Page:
Ministry myThoughts

My Bus Ride Home…

I wanted to get home early today so Stephanie could go to a church function.  I left work in hopes of catching an earlier bus than usual, but when I got to the stop, the bus wasn’t there. Valley Metro lost it.  Yes, its missing.  When I called, they told me that it was not on the GPS screens and they could not reach the bus driver over the radio.  The 4:30 bus is just ‘off the map’.  So I start cycling home, and I should have kept going…

I really should have, but as I get to the end of the parking lot, the bus pulls up.  I turn around, ride the quater mile back to find that its not my bus.  Its the blue line, I’m looking for the 186.  So, I start again toward home.  As I get about two miles down the road, I see my bus heading for the Mayo Hospital that I just left.  So, I stop at the next stop thinking the bus was just running late and it would be back my way (the mayo hospital is the end of the east bound route, I’m headed west bound).  I wait for ten minutues and here it comes – NOPE, not my bus – the blue line.  I should have gotten on my bike and just cycled home.

As I’m waiting for the next twenty minutes, an enthusiastic rider walks up and starts to ask questions like “is this the bus thats going this way?” while pointing to the west.  Of course, we are on the west bound side of the road, and standing at the corner were the road ends (so there is only one way to go, west).  Am I thinking, here’s your sign or what?  Actually I was thinking, “what bus, I don’t see a bus? Do you see a bus?  A bus would be great right now” but what I said was “Yes it is”.  So my new best friend asked me two more times while we wait.  Then the 186 comes by – saved by the bus, right? I get on it and we are on our way.

My new best friend tells me he is going to 36th St.  For those of you who don’t know, streets are on the east side, avenues are on the west side and they count down to central in the middle.  We pass 36th st, but my new friend doesn’t signal the driver to stop.  I feel a little obligated to ask, “wasn’t that your stop?”

“I don’t think so – I need 36th st” he replied.

“That was 36th st”

“Oh, I’m getting off at 34th st”

We past 34th st, still he doesn’t signal the driver to stop.  “Wasn’t THAT your stop?” I ask. 

“Yeah, why didn’t he stop?”

“You didn’t signal for him to” I tell him as I hit the push tape on the side of the bus to signal a stop.  “Are you going to be ok to walk back?” I asked.

No reply from my friend as he exits the bus.  Should I have done more?  I start to wonder, maybe I could have witnessed to this young man instead of simply be annoyed by him.  Then I notice.  A man older than me starts to roll a cigarette… I think.  He does have a pouch marked cigarette tobacco and he is rolling what appears to be a cigarette.  I watched him for several minutes, not realizing that I was indeed staring.  He didn’t realize it either.

A single mother (assumed single because of the lack of a wedding ring) gets on the bus with a beautiful ten month old bady girl.  The baby grabbed my attention by smiling at me.  I waved and smiled.  The mother intentionally ignored my obvious flirting with her daughter.  “She has gorgous eyes”, I commented.  “Thank you” as the mother quickly made eye contact and then looked away, resuming her position of ignoring this 300lbs stranger on the bus.  Good policy if you ask me. “The alcohol stays off the bus!”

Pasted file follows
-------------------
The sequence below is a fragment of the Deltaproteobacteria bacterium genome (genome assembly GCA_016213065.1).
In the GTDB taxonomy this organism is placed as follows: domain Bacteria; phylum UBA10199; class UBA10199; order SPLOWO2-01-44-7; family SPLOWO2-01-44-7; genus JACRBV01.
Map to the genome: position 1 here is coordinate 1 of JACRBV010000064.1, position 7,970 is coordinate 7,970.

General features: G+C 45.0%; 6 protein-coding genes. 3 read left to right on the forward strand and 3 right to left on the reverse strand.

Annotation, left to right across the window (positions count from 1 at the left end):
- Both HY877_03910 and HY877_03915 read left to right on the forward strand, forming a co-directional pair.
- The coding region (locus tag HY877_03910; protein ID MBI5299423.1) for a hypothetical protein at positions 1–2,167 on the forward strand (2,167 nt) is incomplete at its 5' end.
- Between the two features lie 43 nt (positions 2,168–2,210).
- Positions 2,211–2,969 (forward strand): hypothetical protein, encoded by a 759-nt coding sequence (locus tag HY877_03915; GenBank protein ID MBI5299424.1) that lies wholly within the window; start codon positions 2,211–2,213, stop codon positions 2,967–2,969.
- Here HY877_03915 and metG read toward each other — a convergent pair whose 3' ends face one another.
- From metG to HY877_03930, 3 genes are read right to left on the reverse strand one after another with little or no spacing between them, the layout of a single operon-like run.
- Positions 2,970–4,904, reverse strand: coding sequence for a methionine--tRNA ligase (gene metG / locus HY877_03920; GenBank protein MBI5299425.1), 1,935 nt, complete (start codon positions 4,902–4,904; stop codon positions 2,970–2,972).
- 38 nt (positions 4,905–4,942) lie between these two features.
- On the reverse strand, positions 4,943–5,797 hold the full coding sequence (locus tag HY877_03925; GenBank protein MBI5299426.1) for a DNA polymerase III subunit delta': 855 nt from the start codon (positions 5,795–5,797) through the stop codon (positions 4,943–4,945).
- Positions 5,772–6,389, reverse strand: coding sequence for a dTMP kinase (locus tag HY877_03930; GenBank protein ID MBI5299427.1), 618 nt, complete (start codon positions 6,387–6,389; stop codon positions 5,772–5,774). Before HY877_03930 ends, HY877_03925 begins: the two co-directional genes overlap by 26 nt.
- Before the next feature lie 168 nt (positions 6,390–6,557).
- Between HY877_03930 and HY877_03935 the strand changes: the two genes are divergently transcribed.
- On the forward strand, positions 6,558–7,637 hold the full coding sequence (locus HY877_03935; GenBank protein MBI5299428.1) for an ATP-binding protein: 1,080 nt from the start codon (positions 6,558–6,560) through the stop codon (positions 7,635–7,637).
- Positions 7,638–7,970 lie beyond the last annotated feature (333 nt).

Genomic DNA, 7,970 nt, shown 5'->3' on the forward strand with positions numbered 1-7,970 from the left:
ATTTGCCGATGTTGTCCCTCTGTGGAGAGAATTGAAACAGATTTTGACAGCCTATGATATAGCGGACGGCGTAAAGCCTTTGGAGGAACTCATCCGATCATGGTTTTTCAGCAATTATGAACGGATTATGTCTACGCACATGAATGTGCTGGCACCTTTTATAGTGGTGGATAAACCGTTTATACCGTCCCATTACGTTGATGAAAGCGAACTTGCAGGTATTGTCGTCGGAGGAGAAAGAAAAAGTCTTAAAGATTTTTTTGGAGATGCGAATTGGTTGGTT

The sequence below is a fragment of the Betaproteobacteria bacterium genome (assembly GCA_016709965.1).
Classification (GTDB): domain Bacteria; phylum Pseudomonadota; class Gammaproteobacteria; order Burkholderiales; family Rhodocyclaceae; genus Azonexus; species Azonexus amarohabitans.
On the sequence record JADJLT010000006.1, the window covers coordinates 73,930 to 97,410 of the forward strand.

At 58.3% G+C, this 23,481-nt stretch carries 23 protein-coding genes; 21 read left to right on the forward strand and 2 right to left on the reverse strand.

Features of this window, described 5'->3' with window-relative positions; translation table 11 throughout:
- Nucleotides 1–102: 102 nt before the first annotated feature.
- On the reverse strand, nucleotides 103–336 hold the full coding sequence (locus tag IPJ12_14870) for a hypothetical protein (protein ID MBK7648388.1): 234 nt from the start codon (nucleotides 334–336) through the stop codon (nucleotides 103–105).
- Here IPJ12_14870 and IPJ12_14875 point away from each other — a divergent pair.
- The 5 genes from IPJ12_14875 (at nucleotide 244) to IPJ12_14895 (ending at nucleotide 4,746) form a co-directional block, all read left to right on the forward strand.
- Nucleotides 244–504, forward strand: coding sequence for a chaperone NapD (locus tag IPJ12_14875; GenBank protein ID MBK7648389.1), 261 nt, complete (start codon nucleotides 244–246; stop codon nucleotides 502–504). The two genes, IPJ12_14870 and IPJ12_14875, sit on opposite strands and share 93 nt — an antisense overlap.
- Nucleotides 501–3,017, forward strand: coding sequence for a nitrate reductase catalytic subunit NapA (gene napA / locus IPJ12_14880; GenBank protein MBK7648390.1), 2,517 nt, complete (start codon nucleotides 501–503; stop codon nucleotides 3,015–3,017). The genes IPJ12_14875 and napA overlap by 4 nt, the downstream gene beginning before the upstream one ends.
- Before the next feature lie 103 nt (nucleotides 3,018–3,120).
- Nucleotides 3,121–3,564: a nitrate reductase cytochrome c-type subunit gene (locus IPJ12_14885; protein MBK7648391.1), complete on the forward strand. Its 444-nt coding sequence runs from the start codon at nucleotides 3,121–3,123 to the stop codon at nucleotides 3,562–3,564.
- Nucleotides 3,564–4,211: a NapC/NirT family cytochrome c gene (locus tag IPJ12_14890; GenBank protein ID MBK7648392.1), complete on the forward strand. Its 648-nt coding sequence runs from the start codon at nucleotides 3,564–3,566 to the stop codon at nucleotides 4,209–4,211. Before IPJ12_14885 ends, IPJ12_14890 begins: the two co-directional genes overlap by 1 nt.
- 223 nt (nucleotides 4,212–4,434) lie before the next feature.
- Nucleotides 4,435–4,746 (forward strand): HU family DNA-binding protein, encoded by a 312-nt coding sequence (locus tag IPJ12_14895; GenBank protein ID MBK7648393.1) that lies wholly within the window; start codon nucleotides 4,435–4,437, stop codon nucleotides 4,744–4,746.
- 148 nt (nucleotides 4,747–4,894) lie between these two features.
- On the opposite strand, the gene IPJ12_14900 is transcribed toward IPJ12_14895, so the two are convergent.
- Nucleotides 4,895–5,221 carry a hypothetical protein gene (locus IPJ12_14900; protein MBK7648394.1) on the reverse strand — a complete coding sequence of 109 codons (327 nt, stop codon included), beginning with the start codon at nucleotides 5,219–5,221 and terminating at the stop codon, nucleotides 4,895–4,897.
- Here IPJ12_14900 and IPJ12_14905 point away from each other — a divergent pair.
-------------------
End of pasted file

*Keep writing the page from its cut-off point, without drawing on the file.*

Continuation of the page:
What? Did I just hear the bus driver… “It’s not mine!” the kid getting on the bus snapped back defensively.  A group of kids, most likely between the ages of 12 to 16 were getting on the bus with their skateboards.  There is a skate park near 51st ave.  “I don’t care, its not getting on the bus!” the driver snapped again.  The last kid in the group attempts to get on the bus with a t-shirt poorly drapped over a beer can in an attempt to consel it.  “It’s not getting on the bus, and you can stay with it!” the bus drive demands.  This kid cannot be over 16 years old.  What’s he doing with a beer?  He steps out of the bus door way, takes one last swig of his illegal beverage, and then throws the can into the trash localed two feet from him.  Not exactly.  He lofts the can like a hand grenade over the trash and into the rocks beside the road.  This was not a failed attempts at “two points” for the basket; this kid lofted the can well into the air with not even an attempt to get it in the trash.

“Can you believe that?!” I commented to Sally.  Sally was an older woman, I’d guess in her 60’s, sitting in front of me.  She ignored the 300lb stranger on the bus.  Good policy if you ask me.  I’m not convinced that she heard me to tell the truth.  No matter, we are at my stop: 59th ave.  “Thank you” I tell the driver as I exit the bus.  I get on my bike, and start the three and a half mile ride home from Union Hills and 59th ave.  I like to pray when I ride:

“Lord, give me opportunities to show your love.  Put people in my path that need you, people that need the love of Christ, people whose lives I could make a difference in… I hope I’m not too late for Stephanie to get to go to church…”

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